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Omaha's Henry Doorly Zoo and Aquarium welcomes new male rhino

Greater One-horned Rhino (Brian)
Posted at 2:02 PM, Oct 18, 2023

OMAHA, Neb. (KMTV) — Omaha's Henry Doorly Zoo and Aquarium welcomed a six-year-old male Indian rhino from Ohio's Columbus Zoo.

Brian made his public debut in Omaha’s Henry Doorly Zoo and Aquarium’s Asian Highlands exhibit Sunday. His arrival marks a step forward in Indian rhino conservation.

Brian arrived from Ohio’s Columbus Zoo and Aquarium on Tuesday, Sept. 26. His move to Omaha was recommended per the Association of Zoos and Aquariums’ (AZA) Indian Rhino Species Survival Plan, a program that works to manage genetically diverse, demographically varied and biologically sound populations of threatened or endangered species.

Once Brian has fully acclimated to his new home, he will be paired with Hellary, the Zoo’s 15-year-old female Indian rhino. People can spot him in the yard nearest to the takin habitat.

While in Columbus, Brian was known for his soccer skills with various enrichment items, such as his boomer balls, “crashing” mud wallows in the summertime and his eagerness to train with his keepers.

“Brian was eating vegetables and browsing within a few minutes of arrival in Omaha, and then began vocalizing back and forth with our female, Hellary,” said Ryan Sears, curator of large mammals at Omaha’s Henry Doorly Zoo and Aquarium, in a press release. “He also voluntarily participated in a training session the following day and allowed for several diagnostic tests to be performed as part of his quarantine period.”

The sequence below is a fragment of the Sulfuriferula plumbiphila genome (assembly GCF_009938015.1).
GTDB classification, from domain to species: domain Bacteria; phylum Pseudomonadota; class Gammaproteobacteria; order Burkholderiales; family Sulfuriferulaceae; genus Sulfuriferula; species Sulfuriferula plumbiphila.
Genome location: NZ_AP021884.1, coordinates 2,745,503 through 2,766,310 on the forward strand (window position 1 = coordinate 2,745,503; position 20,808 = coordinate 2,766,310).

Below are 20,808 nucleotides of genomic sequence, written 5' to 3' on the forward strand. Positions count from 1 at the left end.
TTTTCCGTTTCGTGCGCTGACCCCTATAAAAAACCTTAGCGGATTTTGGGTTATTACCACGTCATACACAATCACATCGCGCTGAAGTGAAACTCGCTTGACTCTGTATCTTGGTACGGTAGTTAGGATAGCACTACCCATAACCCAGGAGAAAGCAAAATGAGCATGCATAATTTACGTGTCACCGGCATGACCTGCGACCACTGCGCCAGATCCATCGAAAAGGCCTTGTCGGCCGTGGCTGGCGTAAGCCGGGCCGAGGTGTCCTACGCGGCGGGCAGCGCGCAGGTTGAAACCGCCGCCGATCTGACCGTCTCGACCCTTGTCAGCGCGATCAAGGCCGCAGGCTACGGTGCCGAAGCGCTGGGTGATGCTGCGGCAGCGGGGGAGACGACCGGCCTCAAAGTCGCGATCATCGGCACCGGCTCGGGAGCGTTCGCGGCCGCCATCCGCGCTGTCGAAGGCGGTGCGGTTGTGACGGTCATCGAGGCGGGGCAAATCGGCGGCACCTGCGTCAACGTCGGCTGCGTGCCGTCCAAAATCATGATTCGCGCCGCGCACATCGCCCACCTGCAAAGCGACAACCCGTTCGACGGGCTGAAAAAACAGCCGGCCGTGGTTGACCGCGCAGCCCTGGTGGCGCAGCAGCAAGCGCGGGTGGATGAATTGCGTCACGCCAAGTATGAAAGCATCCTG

In accommodating Brian’s arrival, Marshall, the Zoo’s four-year-old Indian rhino and the first-ever Indian rhino calf born in Omaha, moved to the Los Angeles Zoo. There, Marshall will serve as an ambassador for his species and play a vital role in furthering rhino conservation efforts.

Indian rhinos, also known as greater one-horned rhinos, are listed as vulnerable by the International Union for Conservation of Nature’s Red List of Threatened Species. There are about 4,000 Indian rhinos remaining in their native ranges of India and Nepal.

“Human population growth within the Indian rhino’s home range has led to a decrease in habitat and increase in human-animal conflict. Despite these challenges, the recovery of the population for this species has been a conservation success in recent years, due to the changes made in management practices and protective measures,” Sears said, in a press release. “We are excited to continue to tell this conservation story with Brian.”

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